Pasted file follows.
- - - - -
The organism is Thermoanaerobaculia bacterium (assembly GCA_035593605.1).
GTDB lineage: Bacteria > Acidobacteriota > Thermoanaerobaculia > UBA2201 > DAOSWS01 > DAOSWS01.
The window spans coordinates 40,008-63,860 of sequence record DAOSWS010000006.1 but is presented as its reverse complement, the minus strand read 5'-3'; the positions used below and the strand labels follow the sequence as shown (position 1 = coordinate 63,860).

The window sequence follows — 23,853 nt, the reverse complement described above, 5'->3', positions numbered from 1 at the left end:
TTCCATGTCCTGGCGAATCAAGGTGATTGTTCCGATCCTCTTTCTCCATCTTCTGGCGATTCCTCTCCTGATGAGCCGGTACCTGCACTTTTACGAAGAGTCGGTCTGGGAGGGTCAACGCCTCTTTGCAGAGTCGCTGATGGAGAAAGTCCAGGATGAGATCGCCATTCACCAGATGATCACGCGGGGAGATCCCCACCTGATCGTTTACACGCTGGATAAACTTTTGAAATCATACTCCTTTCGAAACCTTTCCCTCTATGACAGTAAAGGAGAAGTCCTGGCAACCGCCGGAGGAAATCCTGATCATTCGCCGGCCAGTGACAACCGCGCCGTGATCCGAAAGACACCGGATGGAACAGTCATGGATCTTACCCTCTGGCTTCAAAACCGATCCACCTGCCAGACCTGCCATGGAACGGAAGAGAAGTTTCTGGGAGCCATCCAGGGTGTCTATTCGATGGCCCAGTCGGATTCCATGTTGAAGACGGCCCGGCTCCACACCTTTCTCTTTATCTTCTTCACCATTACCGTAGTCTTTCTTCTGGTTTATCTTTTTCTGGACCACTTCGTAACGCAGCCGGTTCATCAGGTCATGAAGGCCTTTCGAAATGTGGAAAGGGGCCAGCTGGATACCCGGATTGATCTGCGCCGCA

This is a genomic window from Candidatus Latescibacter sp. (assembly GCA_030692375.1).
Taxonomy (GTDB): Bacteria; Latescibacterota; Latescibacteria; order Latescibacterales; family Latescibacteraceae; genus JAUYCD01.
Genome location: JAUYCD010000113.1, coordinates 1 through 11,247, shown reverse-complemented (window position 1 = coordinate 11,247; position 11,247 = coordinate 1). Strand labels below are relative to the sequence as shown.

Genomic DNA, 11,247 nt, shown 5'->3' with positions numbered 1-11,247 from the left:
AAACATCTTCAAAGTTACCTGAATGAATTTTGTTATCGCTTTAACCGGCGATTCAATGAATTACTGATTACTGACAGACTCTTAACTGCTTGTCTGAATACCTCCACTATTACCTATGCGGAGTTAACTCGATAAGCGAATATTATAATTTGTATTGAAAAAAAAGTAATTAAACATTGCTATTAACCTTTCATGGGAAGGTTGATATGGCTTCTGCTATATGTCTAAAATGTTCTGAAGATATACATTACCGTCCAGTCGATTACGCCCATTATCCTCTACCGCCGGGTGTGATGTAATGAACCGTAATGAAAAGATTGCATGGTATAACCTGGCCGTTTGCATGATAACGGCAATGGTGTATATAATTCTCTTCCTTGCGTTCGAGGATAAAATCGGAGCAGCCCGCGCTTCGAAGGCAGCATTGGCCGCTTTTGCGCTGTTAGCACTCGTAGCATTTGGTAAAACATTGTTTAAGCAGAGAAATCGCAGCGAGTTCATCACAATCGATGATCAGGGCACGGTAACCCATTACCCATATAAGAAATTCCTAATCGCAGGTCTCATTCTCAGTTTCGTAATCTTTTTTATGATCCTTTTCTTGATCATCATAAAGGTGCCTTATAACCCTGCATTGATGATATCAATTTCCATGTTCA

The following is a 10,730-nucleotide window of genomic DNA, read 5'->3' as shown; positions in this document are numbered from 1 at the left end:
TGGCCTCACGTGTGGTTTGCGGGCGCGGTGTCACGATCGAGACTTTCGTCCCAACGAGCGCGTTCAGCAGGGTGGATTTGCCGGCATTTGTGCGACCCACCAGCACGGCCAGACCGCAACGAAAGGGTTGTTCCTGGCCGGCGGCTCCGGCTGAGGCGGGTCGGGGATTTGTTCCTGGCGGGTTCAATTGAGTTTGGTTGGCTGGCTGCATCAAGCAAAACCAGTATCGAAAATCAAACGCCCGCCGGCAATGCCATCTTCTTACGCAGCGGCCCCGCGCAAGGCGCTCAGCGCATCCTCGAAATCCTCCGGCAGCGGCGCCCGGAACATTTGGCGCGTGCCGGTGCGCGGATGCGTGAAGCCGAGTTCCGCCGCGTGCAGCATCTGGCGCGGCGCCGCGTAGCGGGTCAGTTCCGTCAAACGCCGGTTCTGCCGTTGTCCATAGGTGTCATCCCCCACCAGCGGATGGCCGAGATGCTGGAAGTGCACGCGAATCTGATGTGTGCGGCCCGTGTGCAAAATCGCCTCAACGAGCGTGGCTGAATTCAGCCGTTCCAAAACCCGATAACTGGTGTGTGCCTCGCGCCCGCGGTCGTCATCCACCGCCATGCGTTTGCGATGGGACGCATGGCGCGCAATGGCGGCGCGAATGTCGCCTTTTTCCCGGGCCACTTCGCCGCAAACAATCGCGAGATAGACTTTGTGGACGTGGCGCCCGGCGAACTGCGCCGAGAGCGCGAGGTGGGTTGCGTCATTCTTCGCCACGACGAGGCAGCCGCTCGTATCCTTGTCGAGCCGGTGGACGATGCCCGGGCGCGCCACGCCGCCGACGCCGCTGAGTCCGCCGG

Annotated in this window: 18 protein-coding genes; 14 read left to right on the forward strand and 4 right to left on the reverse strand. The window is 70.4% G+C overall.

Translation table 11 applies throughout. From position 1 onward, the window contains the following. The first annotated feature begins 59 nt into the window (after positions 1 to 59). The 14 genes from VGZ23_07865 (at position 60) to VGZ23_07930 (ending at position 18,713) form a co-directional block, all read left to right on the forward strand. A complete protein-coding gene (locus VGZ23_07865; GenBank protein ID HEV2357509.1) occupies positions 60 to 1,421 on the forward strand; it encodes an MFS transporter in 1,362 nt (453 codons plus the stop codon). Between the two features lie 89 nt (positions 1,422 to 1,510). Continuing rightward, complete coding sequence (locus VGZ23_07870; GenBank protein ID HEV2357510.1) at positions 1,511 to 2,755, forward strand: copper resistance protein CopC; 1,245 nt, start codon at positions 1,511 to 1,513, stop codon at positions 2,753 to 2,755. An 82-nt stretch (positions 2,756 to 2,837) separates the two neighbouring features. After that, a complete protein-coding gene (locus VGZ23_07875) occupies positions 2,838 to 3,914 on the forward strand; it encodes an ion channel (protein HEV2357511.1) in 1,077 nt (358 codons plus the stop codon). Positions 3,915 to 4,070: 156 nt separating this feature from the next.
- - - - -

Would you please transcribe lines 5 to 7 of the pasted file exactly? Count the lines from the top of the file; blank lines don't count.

TTCCATGTCCTGGCGAATCAAGGTGATTGTTCCGATCCTCTTTCTCCATCTTCTGGCGATTCCTCTCCTGATGAGCCGGTACCTGCACTTTTACGAAGAGTCGGTCTGGGAGGGTCAACGCCTCTTTGCAGAGTCGCTGATGGAGAAAGTCCAGGATGAGATCGCCATTCACCAGATGATCACGCGGGGAGATCCCCACCTGATCGTTTACACGCTGGATAAACTTTTGAAATCATACTCCTTTCGAAACCTTTCCCTCTATGACAGTAAAGGAGAAGTCCTGGCAACCGCCGGAGGAAATCCTGATCATTCGCCGGCCAGTGACAACCGCGCCGTGATCCGAAAGACACCGGATGGAACAGTCATGGATCTTACCCTCTGGCTTCAAAACCGATCCACCTGCCAGACCTGCCATGGAACGGAAGAGAAGTTTCTGGGAGCCATCCAGGGTGTCTATTCGATGGCCCAGTCGGATTCCATGTTGAAGACGGCCCGGCTCCACACCTTTCTCTTTATCTTCTTCACCATTACCGTAGTCTTTCTTCTGGTTTATCTTTTTCTGGACCACTTCGTAACGCAGCCGGTTCATCAGGTCATGAAGGCCTTTCGAAATGTGGAAAGGGGCCAGCTGGATACCCGGATTGATCTGCGCCGCA

This is a genomic window from Candidatus Latescibacter sp. (assembly GCA_030692375.1).
Taxonomy (GTDB): Bacteria; Latescibacterota; Latescibacteria; order Latescibacterales; family Latescibacteraceae; genus JAUYCD01.